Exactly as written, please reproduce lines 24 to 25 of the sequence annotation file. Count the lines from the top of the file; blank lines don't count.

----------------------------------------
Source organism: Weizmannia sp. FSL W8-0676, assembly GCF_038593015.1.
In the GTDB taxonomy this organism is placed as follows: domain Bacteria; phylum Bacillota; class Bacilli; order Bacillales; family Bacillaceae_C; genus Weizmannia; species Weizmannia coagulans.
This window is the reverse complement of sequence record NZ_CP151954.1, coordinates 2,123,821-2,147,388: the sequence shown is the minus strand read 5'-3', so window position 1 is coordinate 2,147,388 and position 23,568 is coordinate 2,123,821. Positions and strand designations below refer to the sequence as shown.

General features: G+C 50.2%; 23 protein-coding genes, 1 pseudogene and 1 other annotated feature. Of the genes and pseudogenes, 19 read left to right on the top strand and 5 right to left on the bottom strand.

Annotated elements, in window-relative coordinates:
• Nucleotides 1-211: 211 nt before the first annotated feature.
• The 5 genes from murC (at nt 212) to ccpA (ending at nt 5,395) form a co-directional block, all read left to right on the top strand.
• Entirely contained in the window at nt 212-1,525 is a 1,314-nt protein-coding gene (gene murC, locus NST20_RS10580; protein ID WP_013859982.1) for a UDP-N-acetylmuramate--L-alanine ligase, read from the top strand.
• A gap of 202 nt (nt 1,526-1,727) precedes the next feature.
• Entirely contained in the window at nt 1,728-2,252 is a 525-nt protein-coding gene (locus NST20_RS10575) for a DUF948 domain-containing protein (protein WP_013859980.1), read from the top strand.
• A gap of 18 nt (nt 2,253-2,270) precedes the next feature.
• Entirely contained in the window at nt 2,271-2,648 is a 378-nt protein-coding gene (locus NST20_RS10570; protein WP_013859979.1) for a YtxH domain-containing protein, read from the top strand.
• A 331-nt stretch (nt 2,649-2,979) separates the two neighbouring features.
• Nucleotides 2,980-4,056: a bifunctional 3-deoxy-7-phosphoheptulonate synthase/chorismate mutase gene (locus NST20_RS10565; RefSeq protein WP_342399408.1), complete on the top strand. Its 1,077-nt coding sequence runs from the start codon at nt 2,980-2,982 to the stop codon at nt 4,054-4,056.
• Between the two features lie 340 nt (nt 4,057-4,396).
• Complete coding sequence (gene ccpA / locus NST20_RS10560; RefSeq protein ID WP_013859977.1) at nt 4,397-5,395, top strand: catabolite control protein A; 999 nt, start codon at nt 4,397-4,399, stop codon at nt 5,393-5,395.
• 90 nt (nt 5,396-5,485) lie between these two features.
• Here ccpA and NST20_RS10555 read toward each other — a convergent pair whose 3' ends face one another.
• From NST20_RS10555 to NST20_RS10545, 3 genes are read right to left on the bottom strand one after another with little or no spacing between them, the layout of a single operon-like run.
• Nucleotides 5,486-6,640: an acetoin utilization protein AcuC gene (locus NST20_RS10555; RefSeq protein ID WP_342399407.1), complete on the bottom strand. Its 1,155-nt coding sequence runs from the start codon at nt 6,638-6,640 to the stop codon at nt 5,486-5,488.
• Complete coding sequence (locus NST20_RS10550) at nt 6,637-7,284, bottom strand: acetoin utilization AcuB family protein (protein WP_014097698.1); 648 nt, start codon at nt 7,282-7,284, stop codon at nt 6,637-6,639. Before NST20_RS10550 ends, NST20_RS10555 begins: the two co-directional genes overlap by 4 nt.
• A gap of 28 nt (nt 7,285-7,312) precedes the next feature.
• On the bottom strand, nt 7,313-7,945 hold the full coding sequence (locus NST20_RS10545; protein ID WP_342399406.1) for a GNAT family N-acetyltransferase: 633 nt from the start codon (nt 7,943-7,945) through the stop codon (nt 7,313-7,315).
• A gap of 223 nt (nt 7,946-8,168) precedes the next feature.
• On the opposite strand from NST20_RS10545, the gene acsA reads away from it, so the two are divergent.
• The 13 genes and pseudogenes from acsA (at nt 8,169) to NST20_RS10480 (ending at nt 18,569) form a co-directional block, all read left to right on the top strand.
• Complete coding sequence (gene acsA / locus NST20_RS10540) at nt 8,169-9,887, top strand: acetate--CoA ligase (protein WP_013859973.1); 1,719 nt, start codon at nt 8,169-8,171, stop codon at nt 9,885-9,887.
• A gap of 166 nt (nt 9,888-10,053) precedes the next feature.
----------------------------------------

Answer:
• A gap of 223 nt (nt 7,946-8,168) precedes the next feature.
• On the opposite strand from NST20_RS10545, the gene acsA reads away from it, so the two are divergent.